I took wife to Astrid y Gaston, Peru’s most famous restaurant. Founded by celebrity chef Gaston Acurio, it is one of the most esteemed restaurants in Latin America.
I knew it wouldn’t be cheap, but the final bill presented a surprise.
SURPRISE! $20 for water. Technically three large bottles of high-end water, but $20 of water nonetheless.
I noted the price of water while ordering, but we’re at a nice place so I didn’t make a fuss.
But I couldn’t help noticing that none of these three bottles were placed on the table. They only produced the bottle to refill my glass when I needed filling. No need to actually place an order for a second $7 bottle of water. They just automatically open another and continue filling you up.
It left me wondering if I drank all of the water in the last bottle. What if they refilled me and wife through the first two bottles, and then only poured one glass from the third bottle? What if there were most of the bottle left, representing maybe $6 plus the 15% tip I left? Shouldn’t I be able to take that to go? I mean, I was thirsty on the cab ride home.
My curiosity led me to the website of the brand of water served: Acqua Panna, imported from Tuscany, Italy.
From the website:
Geography, geology and climate combined with proverbial Tuscan savoir faire determine the uniqueness of all land products which are inimitable by nature. In other words, Tuscan cuisine is the expression of its territory with its impressive enological heritage and 455 typical products. Among them: extraordinary wines like Chianti, Brunello, Vernaccia, unrivalled extra virgin oil, known as the Green gold of Tuscany, the famous Chianina cattle that provides the Florentine steak, the crunchy Cantucci biscuits and the well-known pecorino cheese, just to mention a few.
In its turn, Acqua Panna mineral water is both the result of a magic and unique mixture of natural parameters and excellency of Tuscan people and the queen of the table.
Of course a $7 bottle of water comes in glass. The water certainly never touches anything as vulgar as plastic.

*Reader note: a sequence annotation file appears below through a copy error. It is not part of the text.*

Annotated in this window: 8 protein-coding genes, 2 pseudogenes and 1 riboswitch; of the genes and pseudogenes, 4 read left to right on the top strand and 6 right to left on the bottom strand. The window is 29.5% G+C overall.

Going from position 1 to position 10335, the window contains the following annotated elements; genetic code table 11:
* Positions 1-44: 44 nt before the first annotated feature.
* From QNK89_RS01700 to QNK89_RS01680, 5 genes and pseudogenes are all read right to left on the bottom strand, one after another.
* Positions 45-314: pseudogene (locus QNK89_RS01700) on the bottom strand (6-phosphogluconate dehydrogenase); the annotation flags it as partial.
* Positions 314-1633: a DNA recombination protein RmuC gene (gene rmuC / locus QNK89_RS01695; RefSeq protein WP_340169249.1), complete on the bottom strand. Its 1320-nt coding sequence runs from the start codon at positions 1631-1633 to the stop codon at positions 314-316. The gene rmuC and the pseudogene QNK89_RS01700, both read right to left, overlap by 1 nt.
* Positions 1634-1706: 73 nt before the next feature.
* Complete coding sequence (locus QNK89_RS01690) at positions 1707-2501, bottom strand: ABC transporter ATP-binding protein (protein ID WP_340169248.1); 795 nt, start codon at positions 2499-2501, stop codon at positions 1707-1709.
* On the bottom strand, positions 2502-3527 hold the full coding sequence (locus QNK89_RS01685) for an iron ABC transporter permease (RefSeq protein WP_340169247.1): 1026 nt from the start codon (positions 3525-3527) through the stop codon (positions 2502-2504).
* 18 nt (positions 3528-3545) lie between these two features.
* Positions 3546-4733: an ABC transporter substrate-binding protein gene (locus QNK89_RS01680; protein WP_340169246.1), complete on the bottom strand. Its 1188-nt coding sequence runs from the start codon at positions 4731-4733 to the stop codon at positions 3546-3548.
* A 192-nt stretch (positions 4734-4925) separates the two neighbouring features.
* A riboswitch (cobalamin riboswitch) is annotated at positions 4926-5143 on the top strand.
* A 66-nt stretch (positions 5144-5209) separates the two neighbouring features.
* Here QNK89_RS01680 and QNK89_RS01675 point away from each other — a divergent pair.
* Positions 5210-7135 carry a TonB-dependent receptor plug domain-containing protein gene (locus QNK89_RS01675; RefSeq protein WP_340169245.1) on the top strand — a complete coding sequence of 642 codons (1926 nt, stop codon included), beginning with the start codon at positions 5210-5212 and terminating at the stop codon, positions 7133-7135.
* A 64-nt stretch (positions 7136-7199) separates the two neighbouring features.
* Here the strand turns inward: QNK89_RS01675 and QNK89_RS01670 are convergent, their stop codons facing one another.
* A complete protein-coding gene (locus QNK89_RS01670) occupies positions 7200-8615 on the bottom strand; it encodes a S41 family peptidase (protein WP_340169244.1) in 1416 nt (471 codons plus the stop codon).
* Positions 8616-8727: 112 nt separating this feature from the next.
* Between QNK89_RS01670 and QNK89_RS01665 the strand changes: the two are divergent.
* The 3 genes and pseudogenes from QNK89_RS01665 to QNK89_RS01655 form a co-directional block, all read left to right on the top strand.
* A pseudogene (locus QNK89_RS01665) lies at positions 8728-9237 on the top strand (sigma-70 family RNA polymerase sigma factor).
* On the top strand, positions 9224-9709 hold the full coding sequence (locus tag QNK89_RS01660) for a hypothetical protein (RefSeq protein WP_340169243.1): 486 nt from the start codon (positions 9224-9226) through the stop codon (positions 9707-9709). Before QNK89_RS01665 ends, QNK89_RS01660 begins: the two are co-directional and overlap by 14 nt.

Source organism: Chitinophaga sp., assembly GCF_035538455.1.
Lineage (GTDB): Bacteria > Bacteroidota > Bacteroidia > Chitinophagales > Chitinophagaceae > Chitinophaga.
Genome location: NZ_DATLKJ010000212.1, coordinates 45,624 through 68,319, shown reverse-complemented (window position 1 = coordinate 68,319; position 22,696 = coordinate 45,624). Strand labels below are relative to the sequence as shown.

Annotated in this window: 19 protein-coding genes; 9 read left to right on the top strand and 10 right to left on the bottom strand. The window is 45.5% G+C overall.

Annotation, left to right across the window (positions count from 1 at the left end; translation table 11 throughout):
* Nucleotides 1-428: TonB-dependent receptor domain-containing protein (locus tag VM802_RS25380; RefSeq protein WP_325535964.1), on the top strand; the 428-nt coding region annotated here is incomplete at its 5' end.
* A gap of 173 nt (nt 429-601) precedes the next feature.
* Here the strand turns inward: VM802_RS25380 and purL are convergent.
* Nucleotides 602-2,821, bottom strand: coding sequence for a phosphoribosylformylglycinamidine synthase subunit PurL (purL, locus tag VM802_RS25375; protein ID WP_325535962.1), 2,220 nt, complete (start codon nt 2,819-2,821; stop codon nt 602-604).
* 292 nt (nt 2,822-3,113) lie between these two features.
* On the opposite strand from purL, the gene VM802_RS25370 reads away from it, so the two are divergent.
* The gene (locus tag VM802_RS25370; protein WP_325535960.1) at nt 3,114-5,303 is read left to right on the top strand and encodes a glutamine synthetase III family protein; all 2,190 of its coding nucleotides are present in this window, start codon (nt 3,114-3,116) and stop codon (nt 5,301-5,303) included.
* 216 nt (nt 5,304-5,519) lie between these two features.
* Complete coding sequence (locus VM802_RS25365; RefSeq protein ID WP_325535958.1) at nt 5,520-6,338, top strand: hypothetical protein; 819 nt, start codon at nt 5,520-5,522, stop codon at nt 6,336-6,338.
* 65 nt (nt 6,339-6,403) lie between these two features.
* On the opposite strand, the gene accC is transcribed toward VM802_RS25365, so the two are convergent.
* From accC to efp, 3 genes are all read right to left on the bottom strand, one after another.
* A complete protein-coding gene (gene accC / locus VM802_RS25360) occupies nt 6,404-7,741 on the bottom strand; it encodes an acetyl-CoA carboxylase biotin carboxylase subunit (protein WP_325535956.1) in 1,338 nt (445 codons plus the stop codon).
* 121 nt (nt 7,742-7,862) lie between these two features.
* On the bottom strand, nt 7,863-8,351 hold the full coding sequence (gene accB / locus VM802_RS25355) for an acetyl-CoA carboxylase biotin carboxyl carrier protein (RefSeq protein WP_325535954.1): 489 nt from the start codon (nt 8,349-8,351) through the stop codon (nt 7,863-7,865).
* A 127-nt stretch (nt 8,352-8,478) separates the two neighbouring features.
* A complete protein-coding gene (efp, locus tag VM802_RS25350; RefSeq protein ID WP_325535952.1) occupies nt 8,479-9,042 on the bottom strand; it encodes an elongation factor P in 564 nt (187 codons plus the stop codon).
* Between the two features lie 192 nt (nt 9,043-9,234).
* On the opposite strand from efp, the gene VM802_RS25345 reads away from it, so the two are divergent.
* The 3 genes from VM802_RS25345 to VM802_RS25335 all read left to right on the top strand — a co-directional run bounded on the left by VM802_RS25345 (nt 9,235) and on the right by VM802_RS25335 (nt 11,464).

About the bottle:
Purity, freshness and transparency are all contained in a charming still mineral water bottle. Acqua Panna minimal and well-designed water bottle embodies the unchanging beauty of Tuscany as well as The Medici Family’s elegance and nobility, symbols of a long history. More than a simple bottled mineral water, Acqua Panna is a prestigious water, sign of fine dining all over the world.
I don’t want to come off as an uncultured hick. But I must say, it tasted like water. In fact, I’m not sure I could have guessed the brand in a blind taste test against my preferred brand in Peru or the United States. Twenty dollars of the latter is illustrated below.
I’d say Peru has come a long way. Rich as F%#!
I posted this pic on the Expat Chronicles Facebook page yesterday. An interesting comment:
It’s ironic. Latin America has been gentrified. Gringofication and world trade have escalated the cost of dinner for two to the equivalent of the monthly salary of a housekeeper. For years I was the king of conspicuous consumption in Costa Rica, but I found out too late that is was this type of behavior that made living in the third world more expensive than living in Miami.
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